‘Since Your Dad Was a Lad’: What a Snack Cart Means To A Neighborhood

Aug 14, 2015

Gus Kalaris is an economy of motion. Shaded by a rainbow umbrella and unconcerned by the flock of dozy bees hovering around the 12 flavor bottles, he stands in the cockpit of a small cart.

Kalaris leans on the counter with his left hand. With his right he grips the Gilchrist 78, an ice scraper that was last available for sale around 1950, he said. He looks over his shoulder to ask again, ‘What flavor?’ then nods, and pushes the scraper into a gleaming block of ice, bringing up small, medium and large cups of melting fluff.

“There’s Italian ice,” he said, pouring cherry, orange and lemon syrups onto the ice. “But I call it the Great American Ice Ball. And it’s been on the North Side for 81 years now.”

Kalaris has owned and operated Gus and Yia Yia’s for the last 60 years, but he started helping his father when he was 8. Strictly speaking, Gus and Yia Yia’s is a snack cart. But customers like Steve Glover are quick to say it’s more than that.

“Only thing to make your day is one of Gus’ icy balls. And you ain’t a North Sider if you don’t come to Gus. That’s for sure,” he said.  

Nancy Luisi says her family has always done it, though called herself a “newcomer.”

“I’ve only been here 30 years,” she said. “But it’s tradition.” As she talked, her granddaughter Madeline stared fixedly at the ice-filled spoon in Luisi’s hand and impatiently said, “Ah!”  

Every April, Gus’ bright orange cart appears in front of the tennis courts at 638 West Ohio St. When it rains, golf umbrellas bloom on top of the popcorn windows. Underneath, perched on a stool, Gus said his dad bought the cart in 1934 for $175, paying $5 a week. 

“My dad at that time was sick a little bit. So he thought if he got out in the open — he was a chef. And being in the kitchen all the time it wasn’t too good for his health. But he died very young,” he said.  

Still in high school, Gus took over the business. That’s when Yia Yia — “grandmother” in Greek — was painted on the cart, for his mother. Now Gus’ wife Stella is Yia Yia.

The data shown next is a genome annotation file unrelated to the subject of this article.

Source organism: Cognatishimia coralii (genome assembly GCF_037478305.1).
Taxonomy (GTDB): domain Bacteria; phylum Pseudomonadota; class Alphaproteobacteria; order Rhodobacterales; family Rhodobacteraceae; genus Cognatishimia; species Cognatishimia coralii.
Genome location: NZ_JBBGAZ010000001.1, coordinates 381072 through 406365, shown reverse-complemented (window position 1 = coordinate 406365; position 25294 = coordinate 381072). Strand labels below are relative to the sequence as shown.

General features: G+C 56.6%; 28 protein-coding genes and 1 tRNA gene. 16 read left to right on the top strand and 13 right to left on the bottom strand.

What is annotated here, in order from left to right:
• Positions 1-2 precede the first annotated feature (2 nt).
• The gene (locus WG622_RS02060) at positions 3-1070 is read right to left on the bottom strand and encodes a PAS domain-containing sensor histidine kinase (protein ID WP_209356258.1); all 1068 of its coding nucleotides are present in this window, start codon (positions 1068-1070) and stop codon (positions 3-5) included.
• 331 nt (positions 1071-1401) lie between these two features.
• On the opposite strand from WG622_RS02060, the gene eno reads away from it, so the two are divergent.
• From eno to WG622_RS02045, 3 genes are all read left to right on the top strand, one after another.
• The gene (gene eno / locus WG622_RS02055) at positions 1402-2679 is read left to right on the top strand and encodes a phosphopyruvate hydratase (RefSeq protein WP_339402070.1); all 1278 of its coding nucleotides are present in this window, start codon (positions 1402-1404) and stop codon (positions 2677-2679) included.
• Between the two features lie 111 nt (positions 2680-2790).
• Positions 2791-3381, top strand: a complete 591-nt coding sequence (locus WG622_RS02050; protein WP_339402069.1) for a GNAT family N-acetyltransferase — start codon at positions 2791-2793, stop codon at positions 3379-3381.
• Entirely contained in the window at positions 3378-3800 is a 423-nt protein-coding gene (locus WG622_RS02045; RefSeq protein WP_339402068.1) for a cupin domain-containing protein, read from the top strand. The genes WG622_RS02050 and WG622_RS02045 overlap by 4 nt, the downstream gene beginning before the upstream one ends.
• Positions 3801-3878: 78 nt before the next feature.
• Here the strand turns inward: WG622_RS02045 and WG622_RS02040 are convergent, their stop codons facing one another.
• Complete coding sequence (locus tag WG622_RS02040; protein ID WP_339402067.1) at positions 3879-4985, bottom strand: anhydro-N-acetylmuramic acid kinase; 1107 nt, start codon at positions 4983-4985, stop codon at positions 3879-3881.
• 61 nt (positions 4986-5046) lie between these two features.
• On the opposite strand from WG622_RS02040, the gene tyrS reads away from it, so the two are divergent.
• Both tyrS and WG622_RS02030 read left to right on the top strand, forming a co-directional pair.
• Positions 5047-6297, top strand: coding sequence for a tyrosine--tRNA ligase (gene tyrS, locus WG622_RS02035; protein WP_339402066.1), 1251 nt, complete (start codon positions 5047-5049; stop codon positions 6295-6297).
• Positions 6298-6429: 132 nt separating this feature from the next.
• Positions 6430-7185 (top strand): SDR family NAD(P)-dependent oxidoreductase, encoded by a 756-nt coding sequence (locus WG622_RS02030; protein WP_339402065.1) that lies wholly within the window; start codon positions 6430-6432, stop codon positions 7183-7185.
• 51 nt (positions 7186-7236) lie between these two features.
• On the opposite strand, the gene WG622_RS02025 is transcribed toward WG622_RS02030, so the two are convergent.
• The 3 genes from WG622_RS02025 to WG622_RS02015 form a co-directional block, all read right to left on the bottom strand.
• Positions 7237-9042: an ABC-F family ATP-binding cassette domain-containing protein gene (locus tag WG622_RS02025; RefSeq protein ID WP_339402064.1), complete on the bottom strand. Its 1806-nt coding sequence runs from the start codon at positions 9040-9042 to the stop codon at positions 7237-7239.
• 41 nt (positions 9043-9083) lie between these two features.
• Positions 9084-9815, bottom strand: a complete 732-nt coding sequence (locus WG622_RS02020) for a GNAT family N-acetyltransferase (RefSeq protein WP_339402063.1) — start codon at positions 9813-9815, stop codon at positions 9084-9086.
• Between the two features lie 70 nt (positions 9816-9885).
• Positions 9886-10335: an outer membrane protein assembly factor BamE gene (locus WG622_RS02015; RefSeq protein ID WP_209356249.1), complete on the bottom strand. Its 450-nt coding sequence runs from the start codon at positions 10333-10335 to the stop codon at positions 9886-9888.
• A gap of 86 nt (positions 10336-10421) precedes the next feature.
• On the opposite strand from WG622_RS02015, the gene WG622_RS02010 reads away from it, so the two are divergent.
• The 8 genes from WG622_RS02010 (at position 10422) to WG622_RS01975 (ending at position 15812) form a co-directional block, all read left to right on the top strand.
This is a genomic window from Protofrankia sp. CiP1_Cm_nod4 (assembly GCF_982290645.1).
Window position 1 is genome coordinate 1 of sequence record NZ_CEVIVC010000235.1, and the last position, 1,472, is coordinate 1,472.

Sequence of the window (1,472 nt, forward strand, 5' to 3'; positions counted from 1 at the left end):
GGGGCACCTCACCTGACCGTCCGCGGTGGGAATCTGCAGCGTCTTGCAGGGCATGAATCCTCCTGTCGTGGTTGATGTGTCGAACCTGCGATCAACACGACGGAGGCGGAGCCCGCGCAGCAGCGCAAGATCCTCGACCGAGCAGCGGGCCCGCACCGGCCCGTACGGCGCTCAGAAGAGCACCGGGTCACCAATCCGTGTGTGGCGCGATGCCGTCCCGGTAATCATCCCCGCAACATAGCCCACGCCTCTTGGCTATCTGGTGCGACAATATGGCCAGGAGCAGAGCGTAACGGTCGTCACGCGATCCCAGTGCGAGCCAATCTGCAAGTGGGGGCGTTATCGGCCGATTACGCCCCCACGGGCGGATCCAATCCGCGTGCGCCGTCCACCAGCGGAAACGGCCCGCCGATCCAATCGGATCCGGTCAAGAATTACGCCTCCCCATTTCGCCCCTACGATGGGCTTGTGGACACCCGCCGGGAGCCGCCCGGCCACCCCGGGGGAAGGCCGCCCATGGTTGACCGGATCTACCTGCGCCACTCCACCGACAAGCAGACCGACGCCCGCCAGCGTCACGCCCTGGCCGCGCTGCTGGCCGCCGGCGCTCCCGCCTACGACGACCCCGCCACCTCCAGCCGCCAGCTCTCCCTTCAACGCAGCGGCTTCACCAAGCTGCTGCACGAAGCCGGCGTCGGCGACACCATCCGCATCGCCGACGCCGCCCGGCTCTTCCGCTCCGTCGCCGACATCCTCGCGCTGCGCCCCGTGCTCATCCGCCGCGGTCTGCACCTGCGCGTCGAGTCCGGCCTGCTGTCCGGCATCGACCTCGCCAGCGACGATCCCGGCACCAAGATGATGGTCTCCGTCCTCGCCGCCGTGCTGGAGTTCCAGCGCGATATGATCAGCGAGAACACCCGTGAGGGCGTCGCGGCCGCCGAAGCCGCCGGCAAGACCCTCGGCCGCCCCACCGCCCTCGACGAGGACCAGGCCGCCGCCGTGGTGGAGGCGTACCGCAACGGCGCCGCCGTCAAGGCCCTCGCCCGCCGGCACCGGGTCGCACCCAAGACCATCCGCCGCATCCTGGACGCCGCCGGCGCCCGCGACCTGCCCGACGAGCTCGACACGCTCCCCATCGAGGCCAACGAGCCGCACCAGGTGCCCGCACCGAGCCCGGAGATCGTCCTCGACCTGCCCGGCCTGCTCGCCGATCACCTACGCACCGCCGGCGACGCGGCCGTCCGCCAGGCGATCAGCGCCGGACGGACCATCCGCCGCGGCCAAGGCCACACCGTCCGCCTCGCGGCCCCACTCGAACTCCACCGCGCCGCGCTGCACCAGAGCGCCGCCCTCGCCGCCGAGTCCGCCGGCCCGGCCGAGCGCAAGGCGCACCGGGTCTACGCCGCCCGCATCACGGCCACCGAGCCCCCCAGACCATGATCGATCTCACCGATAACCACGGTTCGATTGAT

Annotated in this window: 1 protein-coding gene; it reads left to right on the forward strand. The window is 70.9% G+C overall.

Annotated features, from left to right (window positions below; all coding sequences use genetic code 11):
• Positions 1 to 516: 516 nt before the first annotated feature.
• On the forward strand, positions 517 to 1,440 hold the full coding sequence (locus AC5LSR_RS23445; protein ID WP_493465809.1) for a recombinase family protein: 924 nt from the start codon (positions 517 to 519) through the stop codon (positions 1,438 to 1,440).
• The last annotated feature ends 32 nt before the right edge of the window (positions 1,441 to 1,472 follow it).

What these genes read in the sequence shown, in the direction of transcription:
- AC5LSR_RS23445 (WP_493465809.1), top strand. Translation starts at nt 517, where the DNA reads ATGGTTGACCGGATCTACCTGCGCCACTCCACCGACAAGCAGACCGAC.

“These people, this is a destination for them,” he said. “It’s hard to believe that that many people come here to buy this.”

Gus turned back to scraping ice while Michael Spanos called out the flavors.

“We have cherry, grape, orange, pineapple, root beer, blueberry, banana…”

Spanos has worked for Gus for 16 years. During the winter months he teaches health and physical education. As people make their way to the cart, seemingly from nowhere, he helps manage the flow of change, ice balls, and whimsy. 

“Little kids come up and some of the mixes they get, like: blueberry and root beer don’t go real well together but if they really want it, that’s what you get,” he said.

As Doug Sheerer spooned an icy, he watched the camp kids and a policewoman line up. Construction guys, a man in a tie, and the meter maid had come by earlier. A lifelong North Sider, Sheerer said Gus is an icon.

“He knows everybody, their name. And the respect people have for him? In this neighborhood you earn that. They don’t give that out around here,” he said.  

With the exception of the time five years ago when someone tried to stab Gus with a screwdriver, he said he’s never had a problem at the cart.

“A lot of people say to me: ‘North Side’s pretty rough and that,’ but when they come here they don’t see any of that right here. It’s like a safety zone or something.”

Gus is 83, and he said people ask him all the time when he’s going to retire.

“I say, if I ever retire you’re not going to get a good ice ball.”  

But he’s not naïve. He knows he has to make a compromise every now and again.

“In the evening we close at 9 o’clock. I used to stay to 11. But I can’t handle that anymore. Getting too old, damn it,” he laughed.

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